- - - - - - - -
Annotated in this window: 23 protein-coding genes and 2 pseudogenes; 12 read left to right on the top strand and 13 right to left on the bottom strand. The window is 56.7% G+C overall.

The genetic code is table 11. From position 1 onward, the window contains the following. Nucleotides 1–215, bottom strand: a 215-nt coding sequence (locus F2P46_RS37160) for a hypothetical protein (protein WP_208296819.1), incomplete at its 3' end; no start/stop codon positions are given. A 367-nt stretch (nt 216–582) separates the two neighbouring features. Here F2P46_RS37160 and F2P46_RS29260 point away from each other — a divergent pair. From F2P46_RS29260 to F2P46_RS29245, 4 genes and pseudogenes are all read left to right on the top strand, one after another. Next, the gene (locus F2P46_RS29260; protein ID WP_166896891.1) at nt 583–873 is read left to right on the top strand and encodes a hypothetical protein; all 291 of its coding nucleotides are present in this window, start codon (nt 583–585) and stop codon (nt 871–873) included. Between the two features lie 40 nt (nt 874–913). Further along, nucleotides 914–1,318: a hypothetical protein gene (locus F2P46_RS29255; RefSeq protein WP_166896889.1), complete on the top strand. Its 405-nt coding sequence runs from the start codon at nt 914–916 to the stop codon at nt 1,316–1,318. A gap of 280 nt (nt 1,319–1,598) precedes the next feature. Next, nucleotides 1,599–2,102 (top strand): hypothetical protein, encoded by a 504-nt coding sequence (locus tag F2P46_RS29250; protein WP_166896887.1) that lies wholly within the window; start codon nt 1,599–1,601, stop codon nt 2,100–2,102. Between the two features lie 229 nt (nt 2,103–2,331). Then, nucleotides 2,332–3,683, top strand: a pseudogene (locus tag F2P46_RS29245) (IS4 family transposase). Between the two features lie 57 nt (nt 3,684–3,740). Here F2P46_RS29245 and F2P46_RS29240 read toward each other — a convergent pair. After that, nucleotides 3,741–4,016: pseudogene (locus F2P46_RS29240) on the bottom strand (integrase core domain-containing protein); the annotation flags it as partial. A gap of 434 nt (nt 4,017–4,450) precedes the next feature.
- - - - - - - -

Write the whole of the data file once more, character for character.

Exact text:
Annotated in this window: 23 protein-coding genes and 2 pseudogenes; 12 read left to right on the top strand and 13 right to left on the bottom strand. The window is 56.7% G+C overall.

The genetic code is table 11. From position 1 onward, the window contains the following. Nucleotides 1–215, bottom strand: a 215-nt coding sequence (locus F2P46_RS37160) for a hypothetical protein (protein WP_208296819.1), incomplete at its 3' end; no start/stop codon positions are given. A 367-nt stretch (nt 216–582) separates the two neighbouring features. Here F2P46_RS37160 and F2P46_RS29260 point away from each other — a divergent pair. From F2P46_RS29260 to F2P46_RS29245, 4 genes and pseudogenes are all read left to right on the top strand, one after another. Next, the gene (locus F2P46_RS29260; protein ID WP_166896891.1) at nt 583–873 is read left to right on the top strand and encodes a hypothetical protein; all 291 of its coding nucleotides are present in this window, start codon (nt 583–585) and stop codon (nt 871–873) included. Between the two features lie 40 nt (nt 874–913). Further along, nucleotides 914–1,318: a hypothetical protein gene (locus F2P46_RS29255; RefSeq protein WP_166896889.1), complete on the top strand. Its 405-nt coding sequence runs from the start codon at nt 914–916 to the stop codon at nt 1,316–1,318. A gap of 280 nt (nt 1,319–1,598) precedes the next feature. Next, nucleotides 1,599–2,102 (top strand): hypothetical protein, encoded by a 504-nt coding sequence (locus tag F2P46_RS29250; protein WP_166896887.1) that lies wholly within the window; start codon nt 1,599–1,601, stop codon nt 2,100–2,102. Between the two features lie 229 nt (nt 2,103–2,331). Then, nucleotides 2,332–3,683, top strand: a pseudogene (locus tag F2P46_RS29245) (IS4 family transposase). Between the two features lie 57 nt (nt 3,684–3,740). Here F2P46_RS29245 and F2P46_RS29240 read toward each other — a convergent pair. After that, nucleotides 3,741–4,016: pseudogene (locus F2P46_RS29240) on the bottom strand (integrase core domain-containing protein); the annotation flags it as partial. A gap of 434 nt (nt 4,017–4,450) precedes the next feature.